Matrix metalloproteinase-1 inhibitor from the aerial parts of Viola ibukiana MAKINO

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Title
Matrix metalloproteinase-1 inhibitor from the aerial parts of Viola ibukiana MAKINO
Author(s)
H I Moon; J E Kim; Joongku Lee; O P Zee; J H Chung
Bibliographic Citation
Bulletin of Korean Chemical Society, vol. 26, no. 3, pp. 451-453
Publication Year
2005
Abstract
Viola ibukiana (Violaceae) distributed in southern part of Korea. In traditional medicine, the herb has been used as an expectorant, a diuretic, and an antiinflammatory for bron-chitis, rheumatism, skin eruptions, and eczema. 1,2 Previous phytochemical studies on Viola species have revealed them to be a rich source of cyclotides, 3,4 and several flavone glycosides. 5,6 Although some common triterpene saponin has been reported, this plant has not been investigated in detail. 7 The matrix metalloproteinases (MMPs) are a family of >20 zinc-dependent endoproteinases that are capable of degrading almost all of the components of the extracellular matrix. 8 MMPs can be divided into four categories based on substrate preference: collagenases, gelatinases, stromelysins, and membrane-associated matrix metalloproteinases. 9 MMPs are necessary for tissue remodeling and the healing cascade under normal physiological condition. The aging process of skin can be divided into intrinsic aging and photoaging. Clinically, naturally aged skin is smooth, pale, and finely wrinkled. In contrast, photoaged skin is coarsely wrinkled. 10 Alterations in collagen, the major structural component of skin, have been suggested as a cause of the changes, such as skin wrinkling and loss of elasticity, which are observed in naturally aged and photoaged skin. 11 With increasing age, collagen synthesis becomes lower and MMP-1 levels become higher in sun-protected human skin in vivo. UV irradiation induces the synthesis of MMPs in fibroblast cell in vitro and MMP-mediated collagen destruction accounts, in large part, for the connective tissue damage that occurs in photoaging. 10 In an ongoing investigation into MMP-1 inhibitory compound from Viola ibukiana, a new active compound was isolated from the EtOAc soluble fraction. In this notes, we report on the constituent of Viola ibukiana, which inhibits UV-induced MMP-1 expression in human skin fibroblasts Experimental Section General Procedure. IR spectra were obtained with a Perkin Elmer 1710 spectrophotometer. The NMR spectra was taken on a Bruker AMX 500 (1 H, 500 MHz; 13 C, 125 MHz) spectrometer. FAB-MS spectra were obtained on a JMS AX505WA spectrometer. TLC was carried out on silica gel 60 F 254 and RP-18 F 254 plates (Merck, Germany). Column chromatography was performed over silica gel 60 (Merck, particle size 230-400 mesh) and Sephadex LH-20 (Pharmacia, Sweden). Plant Material. The whole plants of Viola ibukiana (Violaceae) were collected in April 2004 at Ullung Island, Korea. The botanical identification was made by one of the authors, Dr. JoongKu Lee. A voucher specimen of this raw material has been deposited at the herbarium of the Seoul National University (SNU-04-04-15). Extraction and Purification of Active Compound. The dried whole plants (562 g) of Viola ibukiana were extracted five times with 80% MeOH in an ultrasonic apparatus for 3 hrs. This residue was evaporated in vacuo to yield the total extract (48.7 g). This extract was then suspended in distilled water and partitioned with n-hexane, CHCl 3 , EtOAc, and n-BuOH. The EtOAc fraction (7.8 g) was subjected to silica gel column chromatography using CHCl 3 -EtOAc gradient system (9 : 1 → 1 : 1) to provide 11 fractions (fractions 1-11). From fraction 8, compound 2 (16.3 mg) was isolated using a silica gel column chromatography (CHCl 3 -EtOAc, 20 : 1), and then purified by semipreparative RP-HPLC (YMC J'sphere-H80, 4 μm, 250 × 10 mm, MeOH-H 2 O = 6 : 4). Compounds 1 (28.5 mg) was separated from fraction 9 by the same procedure as those of the fraction 8. Figure 1. Structures of isolated compound from Viola ibukiana.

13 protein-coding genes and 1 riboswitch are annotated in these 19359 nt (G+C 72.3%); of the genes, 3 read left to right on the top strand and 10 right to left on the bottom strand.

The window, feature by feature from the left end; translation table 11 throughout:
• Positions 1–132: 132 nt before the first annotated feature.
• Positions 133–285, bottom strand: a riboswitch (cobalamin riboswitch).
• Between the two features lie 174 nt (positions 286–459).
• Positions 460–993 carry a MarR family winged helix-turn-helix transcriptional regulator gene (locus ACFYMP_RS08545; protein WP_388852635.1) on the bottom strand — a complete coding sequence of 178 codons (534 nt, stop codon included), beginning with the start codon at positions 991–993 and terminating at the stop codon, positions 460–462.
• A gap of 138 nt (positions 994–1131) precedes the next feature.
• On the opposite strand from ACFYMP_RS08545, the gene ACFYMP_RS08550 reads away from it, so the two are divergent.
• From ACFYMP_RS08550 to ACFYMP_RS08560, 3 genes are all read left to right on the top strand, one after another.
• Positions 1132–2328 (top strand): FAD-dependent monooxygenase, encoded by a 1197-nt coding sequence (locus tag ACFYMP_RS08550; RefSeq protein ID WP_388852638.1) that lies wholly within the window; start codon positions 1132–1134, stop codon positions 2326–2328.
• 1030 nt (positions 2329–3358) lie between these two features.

Keyword
Matrix metalloproteinase-1PhenolicUltraviolet irradiationViola ibukiana
ISSN
0253-2964
Publisher
Wiley
DOI
http://dx.doi.org/10.5012/bkcs.2005.26.3.451
Type
Article
Appears in Collections:
1. Journal Articles > Journal Articles
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